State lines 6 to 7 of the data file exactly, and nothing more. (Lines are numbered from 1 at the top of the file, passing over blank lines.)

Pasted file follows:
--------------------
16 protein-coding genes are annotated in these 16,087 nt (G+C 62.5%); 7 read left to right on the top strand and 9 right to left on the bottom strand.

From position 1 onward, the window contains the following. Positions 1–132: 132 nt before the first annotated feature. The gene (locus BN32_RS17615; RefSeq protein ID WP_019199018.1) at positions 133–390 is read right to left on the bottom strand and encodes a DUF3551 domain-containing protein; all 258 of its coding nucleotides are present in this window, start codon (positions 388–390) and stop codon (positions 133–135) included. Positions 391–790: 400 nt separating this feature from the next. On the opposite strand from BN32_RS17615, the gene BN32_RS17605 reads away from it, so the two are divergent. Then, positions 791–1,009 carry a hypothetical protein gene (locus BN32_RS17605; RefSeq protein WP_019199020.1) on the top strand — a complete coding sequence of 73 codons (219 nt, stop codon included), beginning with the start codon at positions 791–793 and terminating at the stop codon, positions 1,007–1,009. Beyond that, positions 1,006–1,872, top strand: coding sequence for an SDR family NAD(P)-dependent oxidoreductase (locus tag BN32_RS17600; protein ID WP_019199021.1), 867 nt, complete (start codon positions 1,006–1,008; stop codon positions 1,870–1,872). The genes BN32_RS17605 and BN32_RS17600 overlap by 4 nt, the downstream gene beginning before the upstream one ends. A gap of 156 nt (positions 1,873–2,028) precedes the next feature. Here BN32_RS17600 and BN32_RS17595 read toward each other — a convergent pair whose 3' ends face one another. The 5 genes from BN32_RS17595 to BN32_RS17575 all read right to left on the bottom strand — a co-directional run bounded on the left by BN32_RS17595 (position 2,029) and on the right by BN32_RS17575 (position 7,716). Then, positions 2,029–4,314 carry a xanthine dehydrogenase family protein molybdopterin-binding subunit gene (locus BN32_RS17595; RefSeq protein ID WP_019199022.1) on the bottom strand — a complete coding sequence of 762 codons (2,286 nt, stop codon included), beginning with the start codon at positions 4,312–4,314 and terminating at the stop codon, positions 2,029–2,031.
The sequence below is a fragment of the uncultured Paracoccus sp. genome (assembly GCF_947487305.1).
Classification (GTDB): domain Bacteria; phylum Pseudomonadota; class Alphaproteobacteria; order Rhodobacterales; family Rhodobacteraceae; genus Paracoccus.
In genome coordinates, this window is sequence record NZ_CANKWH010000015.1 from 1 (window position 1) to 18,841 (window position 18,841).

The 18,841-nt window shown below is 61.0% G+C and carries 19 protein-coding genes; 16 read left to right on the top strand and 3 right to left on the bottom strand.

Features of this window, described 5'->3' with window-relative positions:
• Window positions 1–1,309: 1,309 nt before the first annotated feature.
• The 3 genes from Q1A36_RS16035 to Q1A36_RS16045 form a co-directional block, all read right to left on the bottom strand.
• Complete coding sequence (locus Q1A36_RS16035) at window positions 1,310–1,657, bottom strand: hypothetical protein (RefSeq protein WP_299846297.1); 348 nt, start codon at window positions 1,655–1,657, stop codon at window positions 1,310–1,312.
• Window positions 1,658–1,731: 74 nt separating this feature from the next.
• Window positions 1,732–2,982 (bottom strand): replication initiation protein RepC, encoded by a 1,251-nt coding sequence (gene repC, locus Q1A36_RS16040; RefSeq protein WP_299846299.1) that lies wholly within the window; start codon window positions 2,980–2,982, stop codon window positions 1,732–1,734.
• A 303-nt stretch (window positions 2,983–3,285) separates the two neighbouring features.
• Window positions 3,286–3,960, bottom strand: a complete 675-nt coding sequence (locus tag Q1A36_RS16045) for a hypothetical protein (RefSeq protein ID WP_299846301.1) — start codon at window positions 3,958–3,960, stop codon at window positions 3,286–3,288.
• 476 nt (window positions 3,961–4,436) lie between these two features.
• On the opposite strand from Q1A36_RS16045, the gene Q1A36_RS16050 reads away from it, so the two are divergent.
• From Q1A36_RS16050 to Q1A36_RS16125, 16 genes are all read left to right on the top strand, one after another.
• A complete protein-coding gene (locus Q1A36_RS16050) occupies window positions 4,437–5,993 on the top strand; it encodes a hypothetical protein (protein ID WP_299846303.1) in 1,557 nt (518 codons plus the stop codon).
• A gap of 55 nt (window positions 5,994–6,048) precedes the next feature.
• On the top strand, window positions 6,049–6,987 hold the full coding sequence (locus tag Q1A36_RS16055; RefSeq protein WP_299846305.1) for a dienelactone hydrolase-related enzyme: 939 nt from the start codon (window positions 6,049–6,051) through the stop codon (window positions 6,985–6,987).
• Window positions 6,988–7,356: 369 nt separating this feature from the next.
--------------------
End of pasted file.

The 18,841-nt window shown below is 61.0% G+C and carries 19 protein-coding genes; 16 read left to right on the top strand and 3 right to left on the bottom strand.

Features of this window, described 5'->3' with window-relative positions: